Dick's New Strategy Starts With Trail Runners and TriathletesBy and
Company in process of cutting 20 percent of its vendors
Private labels expected to top $1 billion in 2017 sales
Last month, the biggest sporting-goods retailer in the U.S. put apparel companies on notice: Dick’s Sporting Goods Inc. said it plans to cut the outside brands it carries by 20 percent and instead focus on making, selling and branding its own gear.
First up: Second Skin, a new line of high-performance gear designed for obsessive and spendy endurance athletes. “With the emergence of cross-training, obstacle-course racing, spin, running and triathlon, our customers are telling us there’s an opportunity to create a brand built specifically for the unique needs of those activities,” said Ryan Eckel, vice president of brand at Dick’s.
At $40 to $70, Dick’s line of compression tops and bottoms are meant to offer a lower-priced option to a growing and underserved group of consumers. While still niche, obstacle racing -- events like Tough Mudder and Spartan Race -- is the fastest-growing individual sport in the U.S., followed by triathlon and trail running, according to the Sports & Fitness Industry Association.
Those activities, plus high-intensity workouts like spinning and CrossFit, tend to generate strong commitments and consistent spending. They’re also expensive. "Athletes don’t really dabble in these activities," said SFIA Chief Executive Officer Tom Cove. "It is exactly these kind of ‘all in’ athletes that are most likely to spend increasing amounts of money to support that athletic pursuit."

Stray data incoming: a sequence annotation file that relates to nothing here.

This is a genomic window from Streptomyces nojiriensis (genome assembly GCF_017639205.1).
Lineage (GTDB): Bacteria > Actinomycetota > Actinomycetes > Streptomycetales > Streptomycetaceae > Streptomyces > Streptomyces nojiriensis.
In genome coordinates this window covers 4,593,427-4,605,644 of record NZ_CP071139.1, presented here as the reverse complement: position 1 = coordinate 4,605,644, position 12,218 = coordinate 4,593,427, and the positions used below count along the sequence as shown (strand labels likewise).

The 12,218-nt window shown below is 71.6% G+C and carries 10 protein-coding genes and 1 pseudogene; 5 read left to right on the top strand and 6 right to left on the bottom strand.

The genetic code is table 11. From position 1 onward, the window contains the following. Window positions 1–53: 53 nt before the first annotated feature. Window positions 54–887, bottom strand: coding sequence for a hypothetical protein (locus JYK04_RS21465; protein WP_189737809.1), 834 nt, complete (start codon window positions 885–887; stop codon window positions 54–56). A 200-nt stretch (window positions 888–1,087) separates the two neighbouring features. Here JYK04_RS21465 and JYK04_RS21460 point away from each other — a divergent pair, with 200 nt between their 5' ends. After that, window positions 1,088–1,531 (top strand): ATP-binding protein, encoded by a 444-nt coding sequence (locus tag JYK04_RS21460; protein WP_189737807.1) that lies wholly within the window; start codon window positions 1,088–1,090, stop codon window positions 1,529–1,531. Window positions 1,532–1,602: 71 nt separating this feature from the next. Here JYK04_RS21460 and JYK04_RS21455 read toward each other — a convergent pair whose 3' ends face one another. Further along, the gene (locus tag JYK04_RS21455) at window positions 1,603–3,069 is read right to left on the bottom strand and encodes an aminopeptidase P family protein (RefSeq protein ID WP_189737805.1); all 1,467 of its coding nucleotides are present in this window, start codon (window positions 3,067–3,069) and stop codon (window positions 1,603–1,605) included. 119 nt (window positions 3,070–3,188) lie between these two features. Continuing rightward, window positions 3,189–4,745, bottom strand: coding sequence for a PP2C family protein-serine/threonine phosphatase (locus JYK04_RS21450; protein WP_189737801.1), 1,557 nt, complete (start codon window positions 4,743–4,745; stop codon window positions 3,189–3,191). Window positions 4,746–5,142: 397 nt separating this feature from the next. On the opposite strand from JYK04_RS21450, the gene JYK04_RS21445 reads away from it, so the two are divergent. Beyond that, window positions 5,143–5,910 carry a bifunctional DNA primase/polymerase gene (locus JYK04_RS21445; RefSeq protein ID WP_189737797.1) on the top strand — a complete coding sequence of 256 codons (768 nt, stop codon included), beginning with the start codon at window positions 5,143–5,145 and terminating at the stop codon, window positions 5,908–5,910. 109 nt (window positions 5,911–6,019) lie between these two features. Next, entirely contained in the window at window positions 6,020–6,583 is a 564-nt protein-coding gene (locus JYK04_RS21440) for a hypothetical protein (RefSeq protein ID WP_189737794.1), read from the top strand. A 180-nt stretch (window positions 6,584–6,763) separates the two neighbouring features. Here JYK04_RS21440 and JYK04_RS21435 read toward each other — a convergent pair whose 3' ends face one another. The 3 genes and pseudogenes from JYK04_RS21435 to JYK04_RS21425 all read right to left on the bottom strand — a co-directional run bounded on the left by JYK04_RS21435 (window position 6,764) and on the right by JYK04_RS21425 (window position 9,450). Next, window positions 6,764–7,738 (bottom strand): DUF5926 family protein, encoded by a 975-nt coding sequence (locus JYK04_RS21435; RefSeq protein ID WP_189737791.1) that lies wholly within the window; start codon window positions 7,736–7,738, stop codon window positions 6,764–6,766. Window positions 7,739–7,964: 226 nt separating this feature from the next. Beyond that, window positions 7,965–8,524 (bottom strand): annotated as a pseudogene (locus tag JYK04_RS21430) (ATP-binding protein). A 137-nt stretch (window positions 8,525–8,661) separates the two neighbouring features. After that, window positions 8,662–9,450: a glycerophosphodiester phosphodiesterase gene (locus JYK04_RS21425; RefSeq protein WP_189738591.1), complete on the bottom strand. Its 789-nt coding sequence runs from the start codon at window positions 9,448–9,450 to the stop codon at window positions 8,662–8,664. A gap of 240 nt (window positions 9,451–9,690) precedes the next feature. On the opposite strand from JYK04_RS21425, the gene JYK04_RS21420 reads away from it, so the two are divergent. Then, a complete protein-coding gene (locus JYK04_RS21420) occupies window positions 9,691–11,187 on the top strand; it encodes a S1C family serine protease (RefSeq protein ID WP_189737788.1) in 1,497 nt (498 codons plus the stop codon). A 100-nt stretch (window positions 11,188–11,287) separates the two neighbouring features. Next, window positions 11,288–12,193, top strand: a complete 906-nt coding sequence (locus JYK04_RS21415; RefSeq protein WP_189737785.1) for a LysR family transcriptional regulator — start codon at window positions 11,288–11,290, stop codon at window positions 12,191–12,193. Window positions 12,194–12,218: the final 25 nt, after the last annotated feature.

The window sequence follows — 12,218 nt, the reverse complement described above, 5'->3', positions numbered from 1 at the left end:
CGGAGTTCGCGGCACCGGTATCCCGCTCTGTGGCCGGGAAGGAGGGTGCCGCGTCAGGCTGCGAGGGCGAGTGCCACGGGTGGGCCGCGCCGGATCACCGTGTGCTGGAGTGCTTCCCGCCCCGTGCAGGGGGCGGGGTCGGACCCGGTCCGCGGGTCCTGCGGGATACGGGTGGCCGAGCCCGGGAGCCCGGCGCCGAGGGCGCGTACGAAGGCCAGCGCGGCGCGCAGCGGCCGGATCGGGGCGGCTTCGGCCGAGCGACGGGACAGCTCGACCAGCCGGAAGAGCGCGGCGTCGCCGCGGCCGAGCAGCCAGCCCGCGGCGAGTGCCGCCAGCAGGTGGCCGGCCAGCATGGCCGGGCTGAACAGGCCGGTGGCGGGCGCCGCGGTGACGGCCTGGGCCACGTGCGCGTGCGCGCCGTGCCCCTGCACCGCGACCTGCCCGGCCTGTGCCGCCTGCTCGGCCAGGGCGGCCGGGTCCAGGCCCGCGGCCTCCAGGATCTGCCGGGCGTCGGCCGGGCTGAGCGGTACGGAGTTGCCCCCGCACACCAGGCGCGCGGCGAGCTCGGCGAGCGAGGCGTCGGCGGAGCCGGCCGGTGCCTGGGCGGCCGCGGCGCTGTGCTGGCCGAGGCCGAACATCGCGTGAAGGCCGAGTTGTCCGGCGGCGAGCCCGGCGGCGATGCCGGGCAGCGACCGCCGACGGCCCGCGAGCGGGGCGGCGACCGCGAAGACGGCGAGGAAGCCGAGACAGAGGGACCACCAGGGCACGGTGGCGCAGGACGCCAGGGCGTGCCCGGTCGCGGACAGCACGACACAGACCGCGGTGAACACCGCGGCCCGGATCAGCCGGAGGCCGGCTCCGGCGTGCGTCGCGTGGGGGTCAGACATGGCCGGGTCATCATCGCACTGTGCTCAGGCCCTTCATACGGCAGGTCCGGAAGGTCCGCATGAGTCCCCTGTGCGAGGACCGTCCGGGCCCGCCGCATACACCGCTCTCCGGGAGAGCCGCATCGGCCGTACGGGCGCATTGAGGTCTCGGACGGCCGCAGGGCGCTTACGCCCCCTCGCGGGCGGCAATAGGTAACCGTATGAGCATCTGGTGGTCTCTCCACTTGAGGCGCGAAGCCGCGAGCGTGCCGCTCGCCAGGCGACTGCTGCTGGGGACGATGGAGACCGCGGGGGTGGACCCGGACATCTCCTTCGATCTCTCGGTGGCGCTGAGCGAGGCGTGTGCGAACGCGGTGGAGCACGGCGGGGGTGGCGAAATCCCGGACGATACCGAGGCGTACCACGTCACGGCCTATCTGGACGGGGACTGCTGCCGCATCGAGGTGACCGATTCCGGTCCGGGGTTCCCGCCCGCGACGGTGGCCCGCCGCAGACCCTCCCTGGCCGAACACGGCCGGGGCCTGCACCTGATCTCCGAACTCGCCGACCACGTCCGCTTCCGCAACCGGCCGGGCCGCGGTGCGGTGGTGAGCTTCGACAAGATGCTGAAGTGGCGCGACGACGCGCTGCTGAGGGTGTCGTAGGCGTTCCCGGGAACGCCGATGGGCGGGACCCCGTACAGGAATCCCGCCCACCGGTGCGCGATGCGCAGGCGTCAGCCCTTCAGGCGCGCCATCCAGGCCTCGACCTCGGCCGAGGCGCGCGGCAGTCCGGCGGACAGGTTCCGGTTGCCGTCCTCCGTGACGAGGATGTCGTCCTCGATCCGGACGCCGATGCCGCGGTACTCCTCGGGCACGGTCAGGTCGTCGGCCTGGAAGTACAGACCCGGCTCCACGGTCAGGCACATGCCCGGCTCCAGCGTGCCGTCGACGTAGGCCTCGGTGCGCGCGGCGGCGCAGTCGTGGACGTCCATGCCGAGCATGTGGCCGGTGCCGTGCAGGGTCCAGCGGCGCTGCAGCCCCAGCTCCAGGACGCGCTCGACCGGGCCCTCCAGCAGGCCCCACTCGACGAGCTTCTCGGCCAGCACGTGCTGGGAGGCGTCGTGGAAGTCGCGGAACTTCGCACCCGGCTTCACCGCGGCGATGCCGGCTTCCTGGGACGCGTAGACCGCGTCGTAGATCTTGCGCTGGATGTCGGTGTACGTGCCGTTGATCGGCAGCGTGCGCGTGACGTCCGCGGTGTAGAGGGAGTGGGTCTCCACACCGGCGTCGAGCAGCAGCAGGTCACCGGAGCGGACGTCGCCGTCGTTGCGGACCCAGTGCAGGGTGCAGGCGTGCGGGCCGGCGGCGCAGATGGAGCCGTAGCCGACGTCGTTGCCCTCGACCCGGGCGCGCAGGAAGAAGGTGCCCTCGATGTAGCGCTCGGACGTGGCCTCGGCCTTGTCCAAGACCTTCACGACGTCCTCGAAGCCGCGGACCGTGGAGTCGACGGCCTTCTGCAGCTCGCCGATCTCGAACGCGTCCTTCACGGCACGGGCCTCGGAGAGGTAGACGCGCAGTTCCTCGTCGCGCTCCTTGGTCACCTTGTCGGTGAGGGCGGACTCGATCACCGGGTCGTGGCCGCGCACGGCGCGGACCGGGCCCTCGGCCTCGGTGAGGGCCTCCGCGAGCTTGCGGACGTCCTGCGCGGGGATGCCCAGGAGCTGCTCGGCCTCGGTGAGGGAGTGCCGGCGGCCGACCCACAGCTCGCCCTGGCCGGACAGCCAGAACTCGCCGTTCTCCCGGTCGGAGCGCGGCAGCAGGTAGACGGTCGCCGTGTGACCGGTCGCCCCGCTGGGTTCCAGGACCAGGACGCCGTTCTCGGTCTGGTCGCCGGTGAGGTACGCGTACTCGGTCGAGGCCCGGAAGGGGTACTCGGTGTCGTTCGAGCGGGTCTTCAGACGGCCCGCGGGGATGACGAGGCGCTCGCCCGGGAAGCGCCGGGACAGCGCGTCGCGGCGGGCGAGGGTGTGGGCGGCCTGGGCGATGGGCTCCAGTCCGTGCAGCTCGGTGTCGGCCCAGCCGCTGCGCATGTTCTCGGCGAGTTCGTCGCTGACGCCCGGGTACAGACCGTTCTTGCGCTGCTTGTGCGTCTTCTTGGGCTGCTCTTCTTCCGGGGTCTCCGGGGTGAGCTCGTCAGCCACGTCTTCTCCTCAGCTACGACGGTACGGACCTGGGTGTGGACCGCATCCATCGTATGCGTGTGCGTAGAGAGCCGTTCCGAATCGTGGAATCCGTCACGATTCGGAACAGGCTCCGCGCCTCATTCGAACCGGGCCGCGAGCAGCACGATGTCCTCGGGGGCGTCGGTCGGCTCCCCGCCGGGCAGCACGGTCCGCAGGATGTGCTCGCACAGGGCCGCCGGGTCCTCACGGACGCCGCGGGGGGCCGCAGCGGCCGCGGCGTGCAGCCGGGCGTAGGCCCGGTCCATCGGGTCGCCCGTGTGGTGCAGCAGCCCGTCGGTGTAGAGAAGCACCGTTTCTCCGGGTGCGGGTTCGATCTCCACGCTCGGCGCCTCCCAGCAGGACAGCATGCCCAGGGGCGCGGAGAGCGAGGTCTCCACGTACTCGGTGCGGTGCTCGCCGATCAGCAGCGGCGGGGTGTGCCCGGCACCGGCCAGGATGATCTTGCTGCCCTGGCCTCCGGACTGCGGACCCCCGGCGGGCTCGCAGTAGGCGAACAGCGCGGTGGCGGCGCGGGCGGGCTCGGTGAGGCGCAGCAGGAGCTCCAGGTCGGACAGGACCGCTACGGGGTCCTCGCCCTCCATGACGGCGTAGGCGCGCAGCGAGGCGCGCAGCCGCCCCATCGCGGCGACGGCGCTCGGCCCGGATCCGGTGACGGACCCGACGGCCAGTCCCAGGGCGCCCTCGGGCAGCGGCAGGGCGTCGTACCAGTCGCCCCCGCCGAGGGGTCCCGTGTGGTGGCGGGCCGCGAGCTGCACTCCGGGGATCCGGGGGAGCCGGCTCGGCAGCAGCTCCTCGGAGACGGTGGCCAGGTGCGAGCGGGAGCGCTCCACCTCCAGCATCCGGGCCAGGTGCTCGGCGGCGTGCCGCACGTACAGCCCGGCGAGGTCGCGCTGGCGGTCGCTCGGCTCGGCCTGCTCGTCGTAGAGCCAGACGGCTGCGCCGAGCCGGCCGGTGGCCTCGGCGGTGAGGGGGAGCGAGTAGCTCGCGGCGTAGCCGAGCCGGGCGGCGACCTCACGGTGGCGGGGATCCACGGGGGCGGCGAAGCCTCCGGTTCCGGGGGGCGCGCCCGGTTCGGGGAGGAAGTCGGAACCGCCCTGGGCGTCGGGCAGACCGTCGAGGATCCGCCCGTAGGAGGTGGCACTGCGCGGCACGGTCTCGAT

The launch comes one month after Dick’s Chairman Edward Stack announced the shift to lean more heavily on private brands, like its Calia women’s wear and Field & Stream hunting apparel. The profit margins on its own lines are 6 to 8 percentage points higher than comparable vendor sales, Stack said.
Dick’s, which had $7.9 billion in sales last year, expects to bring in $1 billion from its private brands in 2017. Calia, a two-year-old collaboration with country singer Carrie Underwood, has become the company’s third-largest women’s brand.
It is a turbulent time for the retail industry, especially sporting goods. Several competitors of Dick’s filed for bankruptcy over the past year or so, a short-term advantage and a reminder of the longer-term pressures on the industry.
Those challenges include direct competition from brands themselves. As Dick’s cuts out vendors, suppliers including Nike Inc., Adidas AG and Under Armour Inc. are expanding their own retail operations. In Nike’s last fiscal year, revenue from its own stores and websites hit $7.9 billion, up 25 percent from the year previous and nearly double what it was three years ago.
To promote Second Skin, Dick’s is working with a number of celebrity athletes, including Christmas Abbott, a CrossFit Games competitor, and U.S. distance runner Ryan Hall, an Olympian in 2008 and 2012. Second Skin will initially be available online only, before being sold in stores nationwide later this year.